In Texas, Republican state lawmakers pushing widespread voting restrictions have found themselves at odds with a longtime friend: big business.
In recent weeks, a slate of companies have come out against the proposed voting restrictions included in several so-called election integrity bills, among them the controversial Senate Bill 7 and House Bill 6.
The condemnations follow a similar trend in Georgia, where similar voting restrictions became law earlier this year.
This week, more than two dozen companies, including Hewlett Packard and Microsoft, and several chambers of commerce have come out against the voting bills, which critics say amount to voter suppression measures, according to the Dallas Morning News.
Signees to the open letter include Patagonia, Levi Strauss & Co, GitHub and Etsy, among others.
"We believe that Texas elections should be convenient, transparent, and secure," the letter opens.
“We stand together, as a nonpartisan coalition, calling on all elected leaders in Texas to support reforms that make democracy more accessible and oppose any changes that would restrict eligible voters’ access to the ballot,” write the businesses.
“We urge business and civic leaders to join us as we call upon lawmakers to uphold our ever elusive core democratic principle: equality,” the letter adds.
The letter concludes: "By supporting a stronger trustworthy democracy, we will elevate our economy."
They aren’t the only ones speaking out against the bills, which were introduced after Texas Gov. Greg Abbott declared “election integrity” an emergency item ahead of this legislative session.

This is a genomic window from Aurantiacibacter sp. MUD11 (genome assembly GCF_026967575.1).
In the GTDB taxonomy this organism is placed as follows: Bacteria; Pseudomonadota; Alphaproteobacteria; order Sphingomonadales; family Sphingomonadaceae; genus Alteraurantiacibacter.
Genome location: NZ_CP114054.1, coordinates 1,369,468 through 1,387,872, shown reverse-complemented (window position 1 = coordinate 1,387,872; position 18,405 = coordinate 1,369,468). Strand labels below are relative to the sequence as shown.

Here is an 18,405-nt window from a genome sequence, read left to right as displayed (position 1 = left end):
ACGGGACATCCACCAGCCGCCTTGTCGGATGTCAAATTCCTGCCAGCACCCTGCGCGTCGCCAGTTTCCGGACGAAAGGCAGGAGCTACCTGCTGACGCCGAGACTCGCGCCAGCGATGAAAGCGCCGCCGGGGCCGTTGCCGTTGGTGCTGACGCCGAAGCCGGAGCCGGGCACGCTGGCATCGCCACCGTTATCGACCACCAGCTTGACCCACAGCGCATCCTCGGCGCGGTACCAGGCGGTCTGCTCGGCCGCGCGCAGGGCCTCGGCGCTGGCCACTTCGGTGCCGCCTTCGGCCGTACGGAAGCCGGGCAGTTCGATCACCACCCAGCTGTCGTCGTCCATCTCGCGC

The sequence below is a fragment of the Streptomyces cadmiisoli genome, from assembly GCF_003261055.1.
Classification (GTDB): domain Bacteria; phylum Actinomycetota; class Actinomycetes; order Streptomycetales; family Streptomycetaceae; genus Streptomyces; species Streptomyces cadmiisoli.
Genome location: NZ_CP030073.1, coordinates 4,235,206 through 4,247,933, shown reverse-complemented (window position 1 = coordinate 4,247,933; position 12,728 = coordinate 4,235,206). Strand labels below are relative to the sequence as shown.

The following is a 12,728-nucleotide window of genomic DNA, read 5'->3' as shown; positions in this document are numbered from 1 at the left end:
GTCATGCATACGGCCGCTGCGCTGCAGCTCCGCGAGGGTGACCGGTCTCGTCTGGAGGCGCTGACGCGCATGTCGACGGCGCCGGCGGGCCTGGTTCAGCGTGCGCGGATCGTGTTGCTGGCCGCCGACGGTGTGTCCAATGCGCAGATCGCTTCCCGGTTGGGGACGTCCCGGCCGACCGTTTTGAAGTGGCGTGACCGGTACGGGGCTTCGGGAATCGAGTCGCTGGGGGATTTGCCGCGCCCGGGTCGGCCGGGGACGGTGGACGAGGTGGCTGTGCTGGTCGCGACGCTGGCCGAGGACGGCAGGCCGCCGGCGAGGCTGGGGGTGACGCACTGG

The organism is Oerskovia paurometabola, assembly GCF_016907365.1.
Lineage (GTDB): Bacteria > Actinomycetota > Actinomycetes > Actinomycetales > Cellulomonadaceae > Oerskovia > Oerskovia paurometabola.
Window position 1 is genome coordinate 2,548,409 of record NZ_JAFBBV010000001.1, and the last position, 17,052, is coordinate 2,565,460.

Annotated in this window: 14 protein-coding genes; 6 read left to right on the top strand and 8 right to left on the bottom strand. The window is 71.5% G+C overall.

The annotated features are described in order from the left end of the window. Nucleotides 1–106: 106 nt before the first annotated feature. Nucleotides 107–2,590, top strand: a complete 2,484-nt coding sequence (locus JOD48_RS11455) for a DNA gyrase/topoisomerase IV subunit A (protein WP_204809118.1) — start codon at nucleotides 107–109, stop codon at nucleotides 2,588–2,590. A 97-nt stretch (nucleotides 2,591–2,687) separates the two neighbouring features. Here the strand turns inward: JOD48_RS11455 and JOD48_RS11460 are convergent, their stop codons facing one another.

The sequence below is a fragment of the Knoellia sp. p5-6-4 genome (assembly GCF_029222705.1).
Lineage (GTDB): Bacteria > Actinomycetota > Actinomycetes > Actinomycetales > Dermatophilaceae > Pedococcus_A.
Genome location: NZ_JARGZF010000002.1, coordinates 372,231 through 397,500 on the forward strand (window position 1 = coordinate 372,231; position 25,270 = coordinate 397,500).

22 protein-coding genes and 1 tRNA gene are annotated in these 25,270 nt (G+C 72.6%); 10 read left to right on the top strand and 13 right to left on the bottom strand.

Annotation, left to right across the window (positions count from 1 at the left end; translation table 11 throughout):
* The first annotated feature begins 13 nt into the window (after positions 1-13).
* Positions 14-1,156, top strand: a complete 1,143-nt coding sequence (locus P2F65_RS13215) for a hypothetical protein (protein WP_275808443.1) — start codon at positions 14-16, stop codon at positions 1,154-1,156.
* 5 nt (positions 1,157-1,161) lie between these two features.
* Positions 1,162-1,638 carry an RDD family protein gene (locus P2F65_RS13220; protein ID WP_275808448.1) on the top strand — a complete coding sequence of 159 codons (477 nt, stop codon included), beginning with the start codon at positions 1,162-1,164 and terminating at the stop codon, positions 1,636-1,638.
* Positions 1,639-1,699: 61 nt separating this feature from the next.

The tunnel-vision focus on supposed cases of voter fraud came after former President Donald Trump lost last November’s election to Democrat Joe Biden. In response, Republicans around Texas and beyond have claimed without evidence that the vote was rigged against Trump.
The state Senate passed SB 7. If it becomes law, SB 7 will restrict how and when voters can cast their ballots, bar drive-thru voting and forbid election administrators from distributing mail-in voting applications, among other provisions.
HB 6, on the other hand, would restrict election administrators in how much they can do to prevent "illegal disruptions," according to the Brennan Center for Justice. The bill would also empower election watchers to film or photograph voters they claim are engaged in some sort of fraud, a provision rights groups say amounts to voter intimidation.
Last month, Texas-based companies, including Dell and American Airlines, criticized voter restrictions. “To make American’s stance clear: We are strongly opposed to this bill and others like it,” American Airlines said in a statement at the time.
Lt. Gov. Dan Patrick responded by lashing out at American Airlines, calling the company a “nest of liars.”
Experts insist that voter fraud is uncommon. The Brennan Center for Justice says “extensive research” suggests it’s “very rare,” while “voter impersonation is virtually nonexistent, and many instances of alleged fraud are, in fact, mistakes by voters or administrators.”
But that hasn’t stopped Texas Republicans from drumming up fears of supposed voter fraud. Gov. Abbott has claimed that election integrity in the state is in peril. Texas Attorney General Ken Paxton tried – and failed – to reverse last year’s election results through lawsuits.
As of late March, some 47 state legislatures nationwide were considering more than 360 bills that include restrictions on voting, according to the Brennan Center.
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